LAST week, IMF chief economist Olivier Blanchard released a staff position paper (PDF) with Giovanni Dell'Ariccia and Paulo Mauro examining the tenets of macroeconomic faith from before the crisis and suggesting ways that they might be in need of tweaking, given what we've learned from crisis and recession. Among the sacred cows being sized up for butchering is the importance of an inflation rate that is both stable and low—generally taken to mean 2% or below. Perhaps, Mr Blanchard says, this isn't such a good idea after all. Here's his reasoning:
When the crisis started in earnest in 2008, and aggregate demand collapsed, most central banks quickly decreased their policy rate to close to zero. Had they been able to, they would have decreased the rate further: estimates, based on a simple Taylor rule, suggest another 3 to 5 percent for the United States. But the zero nominal interest rate bound prevented them from doing so. One main implication was the need for more reliance on fiscal policy and for larger deficits than would have been the case absent the binding zero interest rate constraint.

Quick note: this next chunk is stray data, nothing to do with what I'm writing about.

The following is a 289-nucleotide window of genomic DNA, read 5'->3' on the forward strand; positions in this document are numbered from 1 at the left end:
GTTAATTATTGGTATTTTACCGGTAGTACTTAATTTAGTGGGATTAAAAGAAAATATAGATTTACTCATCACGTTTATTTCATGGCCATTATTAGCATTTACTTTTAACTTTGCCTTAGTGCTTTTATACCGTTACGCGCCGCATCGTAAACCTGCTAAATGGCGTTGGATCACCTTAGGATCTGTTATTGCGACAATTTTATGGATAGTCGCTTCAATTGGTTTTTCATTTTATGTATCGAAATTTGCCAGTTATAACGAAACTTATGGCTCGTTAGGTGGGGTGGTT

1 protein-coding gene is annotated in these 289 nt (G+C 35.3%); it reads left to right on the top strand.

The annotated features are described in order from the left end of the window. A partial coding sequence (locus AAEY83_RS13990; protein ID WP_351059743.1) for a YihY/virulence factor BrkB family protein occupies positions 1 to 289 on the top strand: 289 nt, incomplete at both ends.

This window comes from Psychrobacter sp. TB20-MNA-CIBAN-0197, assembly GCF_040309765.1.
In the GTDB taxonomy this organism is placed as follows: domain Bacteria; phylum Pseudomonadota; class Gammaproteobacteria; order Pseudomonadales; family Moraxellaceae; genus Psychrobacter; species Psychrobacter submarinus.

It appears today that the world will likely avoid major deflation and thus avoid the deadly interaction of larger and larger deflation, higher and higher real interest rates, and a larger and larger output gap. But it is clear that the zero nominal interest rate bound has proven costly. Higher average inflation, and thus higher nominal interest rates to start with, would have made it possible to cut interest rates more, thereby probably reducing the drop in output and the deterioration of fiscal positions.
Monetary policy is one of the few countercyclical tools that nearly every economist can get behind, and when inflation rates are kept persistently close to zero the effectiveness of monetary policy is limited. Paul Krugman notes that the above statement is interesting not just because Mr Blanchard is thinking along these lines, but because the IMF is releasing these...